Why did the Tsarist autocracy collapse in 1917
The Tsar’s autocracy collapsed on 1917 due to the interplay of many factors- social, economic and political.
The Russian state under Tsar Nicholas II was completely unsuited to the needs of modern times. The Tsar still believed in the autocratic absolute rights of the king.
The bureaucracy that the Tsar recruited was top heavy, inefficient and inflexible. Members were recruited on the basis of privileges and patronage, not on merit.
The hopes and efforts at gradual changes and democratic constitutional government after the Revolution of 1905 ended in disappointments and failure.
The peasants and workers who formed large section of the population were miserable, deprived and frustrated. The Tsar was totally ignorant, indifferent to their conditions and needs.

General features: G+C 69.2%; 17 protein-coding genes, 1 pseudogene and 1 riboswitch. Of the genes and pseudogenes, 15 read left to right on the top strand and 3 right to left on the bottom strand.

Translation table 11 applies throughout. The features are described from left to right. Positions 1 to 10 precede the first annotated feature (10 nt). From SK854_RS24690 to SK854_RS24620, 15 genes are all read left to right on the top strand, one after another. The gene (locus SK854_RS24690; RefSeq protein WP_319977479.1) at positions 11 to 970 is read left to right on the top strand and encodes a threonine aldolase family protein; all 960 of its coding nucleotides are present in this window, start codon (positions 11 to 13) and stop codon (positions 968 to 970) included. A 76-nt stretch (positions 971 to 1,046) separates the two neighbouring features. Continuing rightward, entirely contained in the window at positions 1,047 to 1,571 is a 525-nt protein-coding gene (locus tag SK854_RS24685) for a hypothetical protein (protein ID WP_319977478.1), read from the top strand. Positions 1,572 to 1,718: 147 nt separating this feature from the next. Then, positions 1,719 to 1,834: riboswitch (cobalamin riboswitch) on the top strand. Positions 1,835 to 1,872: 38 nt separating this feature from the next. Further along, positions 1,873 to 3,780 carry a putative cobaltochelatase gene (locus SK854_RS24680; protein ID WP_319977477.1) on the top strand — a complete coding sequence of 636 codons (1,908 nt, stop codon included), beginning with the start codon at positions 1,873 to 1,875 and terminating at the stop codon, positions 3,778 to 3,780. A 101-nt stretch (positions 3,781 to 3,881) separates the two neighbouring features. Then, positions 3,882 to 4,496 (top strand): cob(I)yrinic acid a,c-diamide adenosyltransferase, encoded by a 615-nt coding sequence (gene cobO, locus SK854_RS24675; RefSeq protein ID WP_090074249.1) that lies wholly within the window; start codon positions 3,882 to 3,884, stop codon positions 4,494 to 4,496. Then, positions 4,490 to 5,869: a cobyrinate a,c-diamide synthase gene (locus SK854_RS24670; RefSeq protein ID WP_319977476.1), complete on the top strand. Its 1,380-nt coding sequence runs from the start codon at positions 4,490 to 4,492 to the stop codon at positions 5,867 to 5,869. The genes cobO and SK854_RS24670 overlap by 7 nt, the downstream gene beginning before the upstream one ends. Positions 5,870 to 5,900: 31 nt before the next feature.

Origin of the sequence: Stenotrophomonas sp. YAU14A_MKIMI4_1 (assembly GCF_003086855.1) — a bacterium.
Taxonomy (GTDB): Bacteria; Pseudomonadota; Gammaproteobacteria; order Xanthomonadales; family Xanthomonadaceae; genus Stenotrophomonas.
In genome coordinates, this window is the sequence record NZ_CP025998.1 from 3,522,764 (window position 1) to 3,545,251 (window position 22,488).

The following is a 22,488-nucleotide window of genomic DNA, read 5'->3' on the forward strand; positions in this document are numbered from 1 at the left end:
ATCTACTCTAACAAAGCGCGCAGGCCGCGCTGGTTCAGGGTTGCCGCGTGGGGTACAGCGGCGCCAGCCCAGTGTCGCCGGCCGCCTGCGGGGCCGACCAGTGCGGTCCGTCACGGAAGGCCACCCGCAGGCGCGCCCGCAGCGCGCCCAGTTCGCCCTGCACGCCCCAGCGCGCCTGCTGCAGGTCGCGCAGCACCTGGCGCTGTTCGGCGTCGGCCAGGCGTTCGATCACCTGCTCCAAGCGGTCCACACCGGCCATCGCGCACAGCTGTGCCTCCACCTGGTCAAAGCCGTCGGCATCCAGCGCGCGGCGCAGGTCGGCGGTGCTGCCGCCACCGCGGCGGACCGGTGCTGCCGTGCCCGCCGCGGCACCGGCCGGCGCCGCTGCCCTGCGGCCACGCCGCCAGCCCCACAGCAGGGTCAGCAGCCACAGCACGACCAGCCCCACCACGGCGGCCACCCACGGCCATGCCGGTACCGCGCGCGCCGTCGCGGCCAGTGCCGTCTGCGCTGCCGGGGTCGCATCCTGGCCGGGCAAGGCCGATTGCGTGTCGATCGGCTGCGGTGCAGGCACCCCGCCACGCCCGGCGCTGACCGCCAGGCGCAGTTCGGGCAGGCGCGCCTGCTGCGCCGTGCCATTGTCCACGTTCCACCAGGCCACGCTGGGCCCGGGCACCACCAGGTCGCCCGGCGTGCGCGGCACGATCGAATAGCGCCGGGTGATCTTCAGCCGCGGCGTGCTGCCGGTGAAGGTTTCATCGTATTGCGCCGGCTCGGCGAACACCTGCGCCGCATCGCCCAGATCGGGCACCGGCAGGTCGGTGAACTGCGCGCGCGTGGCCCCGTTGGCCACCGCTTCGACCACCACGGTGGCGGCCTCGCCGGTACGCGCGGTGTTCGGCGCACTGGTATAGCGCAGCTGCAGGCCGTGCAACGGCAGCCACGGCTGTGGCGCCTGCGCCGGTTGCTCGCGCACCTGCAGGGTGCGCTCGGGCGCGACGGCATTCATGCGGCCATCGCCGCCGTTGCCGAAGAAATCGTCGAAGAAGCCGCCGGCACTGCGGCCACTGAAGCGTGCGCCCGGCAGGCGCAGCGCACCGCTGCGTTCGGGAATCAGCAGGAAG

The Tsar had built a vast empire and imposed Russian language and culture on diverse nationalities.
The only people who supported the Tsar were the nobility and upper layers of the clergy and bureaucracy. The rest of the population was hostile to the Tsar.
Russia’s participation in World War I exposed the economic bankruptcy of the government and increased liabilities on the already impoverished population.
The liberal ideas of the west and growth of socialist ideology led to the formation of many socialist groups. These groups infused the workers and peasants with a revolutionary spirit.
The autocratic rule of the Tsar, decadence of royalty, demoralising effect of defeats in wars, governments indifference to loss of human lives, condition of soldiers, war’s effect on peasants and industry ultimately led to discredit of the government and brought about the end of Tsarist autocracy.